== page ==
I went in for hydration for the last time on August 10 and remember feeling very strange. Strange that this whole thing was nearly over. Strange that life would be returning to “normal” soon. For the first time in a long time, the question “Now What?” popped back up.
It’s not uncommon (half of all patients, or so I’ve read) for some sort of depression and/or anxiety to set in after achieving remission and completing treatments. I have no data to back up my own hypothesis, but my thinking goes like this: normal sucks.
“Normal” is going to work for ten or twelve hours a day. And cleaning the kitchen. And getting your car’s oil changed. And taking out the trash. And paying bills. Lather, rinse, repeat. “Cancer”, while both a physical and mental strain, also comes with a vast outpouring of support from people both near and far, both in space and in time. As Clarence the guardian angel put it, “Strange, isn’t it? Each man’s life touches so many other lives.” And it isn’t until some life-altering event comes along that you actually get the opportunity to witness it firsthand.
Cancer’s a bitch. And then you survive.
But survive for what? For work, the dirty dishes, the oil changes, trash, and bills? Eventually the get-well cards stop, the Facebook posts stop, the bags of money stop. Life gets back to normal and normal sucks.
Ginormous disclaimer: I don’t honestly believe normal sucks. I live at the peak of human civilization and enjoy a roof over my head, meals on the table, and all that that implies. I have family, friends, and tens of adoring fans. But as Joe Walsh so wisely put it: I can’t complain but sometimes I still do.
Now we’re to the parts of the year no one knows about. At the beginning of September, I went offline. I stopped logging into Facebook. I stopped reading blogs. I more or less stopped checking mail. To get my mind off things, I began a pet project or two (in computer programming).
On September 17, we headed to San Antonio to talk about transplant options. This was something my oncologist told us about during my last office visit in August: that one option for people in remission is to get a transplant in the hopes that it prevents recurrence. (In general, it doesn’t, but it’s still worth looking into.) So off we went for a battery of tests, including something I hope to never go through again: drawing arterial blood. This was almost as bad as that biopsy.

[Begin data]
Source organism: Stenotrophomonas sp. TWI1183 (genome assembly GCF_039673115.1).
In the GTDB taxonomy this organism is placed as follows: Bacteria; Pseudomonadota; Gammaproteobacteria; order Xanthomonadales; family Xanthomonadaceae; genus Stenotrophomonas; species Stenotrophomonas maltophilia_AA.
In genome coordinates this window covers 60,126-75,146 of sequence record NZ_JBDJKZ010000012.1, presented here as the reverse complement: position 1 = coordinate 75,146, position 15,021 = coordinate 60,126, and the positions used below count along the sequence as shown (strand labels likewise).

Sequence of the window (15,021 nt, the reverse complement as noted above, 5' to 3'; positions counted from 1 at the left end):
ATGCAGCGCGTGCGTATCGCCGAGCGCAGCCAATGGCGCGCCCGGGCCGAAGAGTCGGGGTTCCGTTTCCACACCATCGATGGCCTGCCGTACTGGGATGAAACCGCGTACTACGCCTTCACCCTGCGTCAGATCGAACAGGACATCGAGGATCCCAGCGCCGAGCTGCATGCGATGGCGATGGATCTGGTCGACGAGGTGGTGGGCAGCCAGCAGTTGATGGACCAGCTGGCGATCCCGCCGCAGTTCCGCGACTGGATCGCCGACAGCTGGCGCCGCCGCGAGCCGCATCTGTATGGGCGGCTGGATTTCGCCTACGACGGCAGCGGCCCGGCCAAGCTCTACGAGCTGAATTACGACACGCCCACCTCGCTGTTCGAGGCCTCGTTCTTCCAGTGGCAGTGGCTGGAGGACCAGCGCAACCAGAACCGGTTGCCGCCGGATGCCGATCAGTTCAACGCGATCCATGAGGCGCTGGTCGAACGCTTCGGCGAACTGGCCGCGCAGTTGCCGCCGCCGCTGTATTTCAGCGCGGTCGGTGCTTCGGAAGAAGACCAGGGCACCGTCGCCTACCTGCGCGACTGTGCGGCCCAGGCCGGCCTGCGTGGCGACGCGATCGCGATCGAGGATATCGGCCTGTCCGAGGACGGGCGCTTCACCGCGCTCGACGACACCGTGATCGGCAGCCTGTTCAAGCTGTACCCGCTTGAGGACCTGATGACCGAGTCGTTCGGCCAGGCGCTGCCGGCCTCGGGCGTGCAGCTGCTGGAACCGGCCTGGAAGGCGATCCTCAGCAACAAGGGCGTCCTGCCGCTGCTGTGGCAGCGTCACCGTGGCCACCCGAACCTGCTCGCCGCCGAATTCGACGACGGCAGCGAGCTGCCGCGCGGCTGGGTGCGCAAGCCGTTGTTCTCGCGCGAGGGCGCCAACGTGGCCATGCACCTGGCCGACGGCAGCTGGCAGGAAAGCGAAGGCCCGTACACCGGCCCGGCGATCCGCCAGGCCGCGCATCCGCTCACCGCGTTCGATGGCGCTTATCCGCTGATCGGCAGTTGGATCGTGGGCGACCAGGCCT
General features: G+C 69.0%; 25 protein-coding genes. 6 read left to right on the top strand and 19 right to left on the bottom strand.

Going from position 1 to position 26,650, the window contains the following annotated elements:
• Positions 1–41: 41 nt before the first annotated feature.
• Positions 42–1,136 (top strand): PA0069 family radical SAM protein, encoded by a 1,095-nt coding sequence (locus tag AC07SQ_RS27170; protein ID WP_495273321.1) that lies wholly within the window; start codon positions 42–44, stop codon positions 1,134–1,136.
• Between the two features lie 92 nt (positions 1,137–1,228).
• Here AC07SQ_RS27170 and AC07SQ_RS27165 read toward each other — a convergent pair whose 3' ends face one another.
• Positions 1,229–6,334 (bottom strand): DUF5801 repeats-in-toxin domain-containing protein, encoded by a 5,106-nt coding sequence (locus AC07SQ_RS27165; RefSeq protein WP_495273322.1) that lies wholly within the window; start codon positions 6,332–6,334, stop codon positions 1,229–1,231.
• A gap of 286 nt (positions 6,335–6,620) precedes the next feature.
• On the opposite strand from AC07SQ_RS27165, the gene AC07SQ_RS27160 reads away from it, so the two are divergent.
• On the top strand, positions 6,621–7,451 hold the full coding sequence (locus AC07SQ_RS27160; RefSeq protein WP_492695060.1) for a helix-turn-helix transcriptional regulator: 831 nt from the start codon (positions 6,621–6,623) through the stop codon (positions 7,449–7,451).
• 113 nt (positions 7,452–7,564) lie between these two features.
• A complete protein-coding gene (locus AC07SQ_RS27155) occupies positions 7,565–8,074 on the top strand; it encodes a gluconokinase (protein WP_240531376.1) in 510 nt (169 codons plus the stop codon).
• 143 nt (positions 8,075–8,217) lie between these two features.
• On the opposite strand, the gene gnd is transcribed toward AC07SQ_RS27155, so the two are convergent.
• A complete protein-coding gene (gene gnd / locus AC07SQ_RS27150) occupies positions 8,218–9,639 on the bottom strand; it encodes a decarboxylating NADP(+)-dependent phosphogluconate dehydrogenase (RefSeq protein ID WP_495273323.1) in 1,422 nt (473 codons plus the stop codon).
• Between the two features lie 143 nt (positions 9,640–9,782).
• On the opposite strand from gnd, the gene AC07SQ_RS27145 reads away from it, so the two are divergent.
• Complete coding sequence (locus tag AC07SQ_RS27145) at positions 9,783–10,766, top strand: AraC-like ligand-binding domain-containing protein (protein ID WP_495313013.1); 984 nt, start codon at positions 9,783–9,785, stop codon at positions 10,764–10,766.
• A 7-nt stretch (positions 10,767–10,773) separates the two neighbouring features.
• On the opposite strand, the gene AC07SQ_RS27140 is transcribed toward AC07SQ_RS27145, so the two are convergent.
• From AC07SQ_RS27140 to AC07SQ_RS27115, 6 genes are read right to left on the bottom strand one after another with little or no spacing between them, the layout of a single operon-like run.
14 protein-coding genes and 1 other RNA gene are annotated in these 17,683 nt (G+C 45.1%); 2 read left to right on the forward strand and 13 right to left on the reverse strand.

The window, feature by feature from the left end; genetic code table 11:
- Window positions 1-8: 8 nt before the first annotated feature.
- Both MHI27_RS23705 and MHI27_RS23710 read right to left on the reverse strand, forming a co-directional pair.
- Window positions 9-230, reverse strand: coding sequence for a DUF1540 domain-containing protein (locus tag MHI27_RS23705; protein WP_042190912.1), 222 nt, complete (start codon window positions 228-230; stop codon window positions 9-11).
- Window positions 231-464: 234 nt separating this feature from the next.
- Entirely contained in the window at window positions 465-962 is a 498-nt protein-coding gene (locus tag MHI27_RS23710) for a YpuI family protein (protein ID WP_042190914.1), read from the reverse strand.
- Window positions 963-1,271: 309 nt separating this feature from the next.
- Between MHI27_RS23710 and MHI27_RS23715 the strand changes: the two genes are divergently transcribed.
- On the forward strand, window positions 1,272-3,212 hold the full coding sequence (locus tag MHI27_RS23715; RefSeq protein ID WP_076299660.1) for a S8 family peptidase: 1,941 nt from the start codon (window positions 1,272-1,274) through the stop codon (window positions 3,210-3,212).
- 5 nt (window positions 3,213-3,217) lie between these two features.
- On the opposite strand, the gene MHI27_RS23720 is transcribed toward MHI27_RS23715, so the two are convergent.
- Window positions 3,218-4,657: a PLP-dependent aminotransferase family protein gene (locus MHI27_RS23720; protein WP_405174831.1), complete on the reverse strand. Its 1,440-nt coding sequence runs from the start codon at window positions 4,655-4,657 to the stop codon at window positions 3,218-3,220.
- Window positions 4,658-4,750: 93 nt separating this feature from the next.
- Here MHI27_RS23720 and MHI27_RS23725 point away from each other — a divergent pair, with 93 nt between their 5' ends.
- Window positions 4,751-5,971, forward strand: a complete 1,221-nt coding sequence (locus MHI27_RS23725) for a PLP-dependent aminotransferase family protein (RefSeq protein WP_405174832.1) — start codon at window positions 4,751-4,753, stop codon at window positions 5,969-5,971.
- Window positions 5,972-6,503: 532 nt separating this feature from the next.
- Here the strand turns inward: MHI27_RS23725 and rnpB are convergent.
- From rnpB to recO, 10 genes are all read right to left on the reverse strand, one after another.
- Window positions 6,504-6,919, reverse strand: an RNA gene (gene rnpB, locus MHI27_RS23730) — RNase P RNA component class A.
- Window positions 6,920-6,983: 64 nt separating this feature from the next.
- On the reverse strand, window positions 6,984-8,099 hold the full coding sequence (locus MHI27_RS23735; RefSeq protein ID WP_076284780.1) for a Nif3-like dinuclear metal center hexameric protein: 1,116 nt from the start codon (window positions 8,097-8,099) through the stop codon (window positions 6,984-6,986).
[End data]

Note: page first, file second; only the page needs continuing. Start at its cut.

In short, nothing came of it. There’d be no benefit of a transplant at this time.
Oh, and to be clear, a “transplant” means taking stem cells from my blood, killing everything in my body with intense levels of chemo, then rebooting my system from the saved cells. It takes about three weeks and is about as thorough as anything gets.
Two significant events happened in October: 1) I had my first beer since I don’t know when and 2) my laptop died and I replaced it with a desktop computer. Based on shelf-space, I don’t think anybody actually buys desktop computers anymore.
We made a trip to Chicago/Indianapolis this month for the Bands of America Grand Nationals Competition. I also got to have lunch with my sisters. I think they were happy to see me looking my usual self again after my frightening visit in July.
Speaking of which, I finally buckled on November 18 and gave myself a shave and a haircut. The hair loss period really only lasted from the end of June through mid September. I was all bushy again by mid November. Well, except for that part on top which simply refuses to grow.
December, not daring to break the tradition set by every other December ever, lasted all of about eighteen minutes. I had my very first “three month” checkup, and those will continue every three months for two years. If I make it out that far, I’m considered cured, as the odds of this kind of cancer relapsing after that point are extremely low.
At the beginning of 2012 I made a handful of New Year’s Resolutions. I wanted to read more, write more, draw more, and, in general, be creatively productive. None of that really happened this year. Of course, it’d be easy to blame it on the obvious health issues, but to be honest, I’ve made these same resolutions for about three decades in a row now and nothing’s come of them yet.
Therefore, it only makes sense that I approach this whole “resolutions” thing completely differently for 2013. This year I resolve to not get cancer.
Everything else is just a bonus.